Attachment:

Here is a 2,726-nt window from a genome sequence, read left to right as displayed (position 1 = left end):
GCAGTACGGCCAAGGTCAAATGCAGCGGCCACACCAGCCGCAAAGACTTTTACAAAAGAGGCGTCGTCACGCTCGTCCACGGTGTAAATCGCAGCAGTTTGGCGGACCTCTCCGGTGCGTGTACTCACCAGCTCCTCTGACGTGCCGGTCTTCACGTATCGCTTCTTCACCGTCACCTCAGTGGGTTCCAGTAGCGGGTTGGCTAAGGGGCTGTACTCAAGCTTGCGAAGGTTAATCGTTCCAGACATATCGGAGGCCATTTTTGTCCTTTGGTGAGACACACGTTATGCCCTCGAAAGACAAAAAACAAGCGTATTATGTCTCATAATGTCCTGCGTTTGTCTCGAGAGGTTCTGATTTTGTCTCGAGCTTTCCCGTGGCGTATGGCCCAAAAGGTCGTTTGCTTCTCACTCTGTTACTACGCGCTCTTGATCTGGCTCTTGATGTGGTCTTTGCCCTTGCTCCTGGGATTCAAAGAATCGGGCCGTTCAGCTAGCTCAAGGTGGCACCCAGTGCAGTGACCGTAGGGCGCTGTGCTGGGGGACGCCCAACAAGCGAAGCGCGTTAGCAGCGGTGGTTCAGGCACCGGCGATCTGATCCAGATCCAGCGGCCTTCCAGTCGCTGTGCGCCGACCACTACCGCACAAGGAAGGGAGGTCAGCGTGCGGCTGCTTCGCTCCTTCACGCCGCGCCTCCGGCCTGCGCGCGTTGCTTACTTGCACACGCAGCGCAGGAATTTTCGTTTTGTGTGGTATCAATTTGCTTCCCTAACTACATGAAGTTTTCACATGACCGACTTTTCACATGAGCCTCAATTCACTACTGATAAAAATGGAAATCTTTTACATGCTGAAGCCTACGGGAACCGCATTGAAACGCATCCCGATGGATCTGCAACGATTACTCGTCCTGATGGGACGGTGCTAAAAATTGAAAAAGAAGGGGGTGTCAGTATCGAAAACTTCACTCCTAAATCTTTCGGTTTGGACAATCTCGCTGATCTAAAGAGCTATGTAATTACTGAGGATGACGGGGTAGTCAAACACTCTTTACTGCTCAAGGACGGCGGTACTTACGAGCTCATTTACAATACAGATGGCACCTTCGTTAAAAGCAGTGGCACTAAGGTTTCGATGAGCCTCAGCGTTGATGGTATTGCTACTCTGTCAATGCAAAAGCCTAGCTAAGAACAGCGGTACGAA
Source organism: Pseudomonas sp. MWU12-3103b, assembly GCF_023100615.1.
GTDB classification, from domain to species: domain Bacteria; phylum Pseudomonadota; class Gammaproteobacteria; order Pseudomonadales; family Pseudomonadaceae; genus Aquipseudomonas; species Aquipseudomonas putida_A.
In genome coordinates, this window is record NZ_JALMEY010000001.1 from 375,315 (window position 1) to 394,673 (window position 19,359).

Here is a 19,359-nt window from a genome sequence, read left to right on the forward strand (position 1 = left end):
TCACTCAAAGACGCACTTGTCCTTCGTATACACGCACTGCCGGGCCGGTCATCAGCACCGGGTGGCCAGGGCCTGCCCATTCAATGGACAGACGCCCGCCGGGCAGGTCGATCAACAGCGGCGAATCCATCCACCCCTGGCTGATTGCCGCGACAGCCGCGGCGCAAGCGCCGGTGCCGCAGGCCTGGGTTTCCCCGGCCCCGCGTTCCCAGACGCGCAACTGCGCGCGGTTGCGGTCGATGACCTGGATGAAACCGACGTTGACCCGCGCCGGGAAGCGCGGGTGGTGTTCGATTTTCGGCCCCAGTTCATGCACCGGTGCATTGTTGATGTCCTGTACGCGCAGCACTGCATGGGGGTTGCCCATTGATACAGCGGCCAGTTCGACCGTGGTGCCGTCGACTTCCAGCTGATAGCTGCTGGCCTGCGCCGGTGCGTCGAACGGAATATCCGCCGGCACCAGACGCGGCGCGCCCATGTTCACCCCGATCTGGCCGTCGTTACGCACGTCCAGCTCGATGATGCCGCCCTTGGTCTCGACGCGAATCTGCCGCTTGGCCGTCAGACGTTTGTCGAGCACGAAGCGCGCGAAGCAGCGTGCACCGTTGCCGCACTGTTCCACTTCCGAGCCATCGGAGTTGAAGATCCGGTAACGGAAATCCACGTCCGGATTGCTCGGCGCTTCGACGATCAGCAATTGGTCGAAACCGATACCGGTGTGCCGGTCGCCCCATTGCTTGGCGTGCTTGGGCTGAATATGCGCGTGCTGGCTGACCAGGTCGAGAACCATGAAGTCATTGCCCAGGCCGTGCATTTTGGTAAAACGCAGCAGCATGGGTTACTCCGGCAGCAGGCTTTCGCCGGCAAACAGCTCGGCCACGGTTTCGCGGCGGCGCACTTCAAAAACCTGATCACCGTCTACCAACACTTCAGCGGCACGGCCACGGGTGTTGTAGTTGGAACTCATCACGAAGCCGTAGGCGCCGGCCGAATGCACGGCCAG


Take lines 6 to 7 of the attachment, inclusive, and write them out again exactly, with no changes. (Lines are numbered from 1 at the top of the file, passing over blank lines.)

Here is a 19,359-nt window from a genome sequence, read left to right on the forward strand (position 1 = left end):
TCACTCAAAGACGCACTTGTCCTTCGTATACACGCACTGCCGGGCCGGTCATCAGCACCGGGTGGCCAGGGCCTGCCCATTCAATGGACAGACGCCCGCCGGGCAGGTCGATCAACAGCGGCGAATCCATCCACCCCTGGCTGATTGCCGCGACAGCCGCGGCGCAAGCGCCGGTGCCGCAGGCCTGGGTTTCCCCGGCCCCGCGTTCCCAGACGCGCAACTGCGCGCGGTTGCGGTCGATGACCTGGATGAAACCGACGTTGACCCGCGCCGGGAAGCGCGGGTGGTGTTCGATTTTCGGCCCCAGTTCATGCACCGGTGCATTGTTGATGTCCTGTACGCGCAGCACTGCATGGGGGTTGCCCATTGATACAGCGGCCAGTTCGACCGTGGTGCCGTCGACTTCCAGCTGATAGCTGCTGGCCTGCGCCGGTGCGTCGAACGGAATATCCGCCGGCACCAGACGCGGCGCGCCCATGTTCACCCCGATCTGGCCGTCGTTACGCACGTCCAGCTCGATGATGCCGCCCTTGGTCTCGACGCGAATCTGCCGCTTGGCCGTCAGACGTTTGTCGAGCACGAAGCGCGCGAAGCAGCGTGCACCGTTGCCGCACTGTTCCACTTCCGAGCCATCGGAGTTGAAGATCCGGTAACGGAAATCCACGTCCGGATTGCTCGGCGCTTCGACGATCAGCAATTGGTCGAAACCGATACCGGTGTGCCGGTCGCCCCATTGCTTGGCGTGCTTGGGCTGAATATGCGCGTGCTGGCTGACCAGGTCGAGAACCATGAAGTCATTGCCCAGGCCGTGCATTTTGGTAAAACGCAGCAGCATGGGTTACTCCGGCAGCAGGCTTTCGCCGGCAAACAGCTCGGCCACGGTTTCGCGGCGGCGCACTTCAAAAACCTGATCACCGTCTACCAACACTTCAGCGGCACGGCCACGGGTGTTGTAGTTGGAACTCATCACGAAGCCGTAGGCGCCGGCCGAATGCACGGCCAG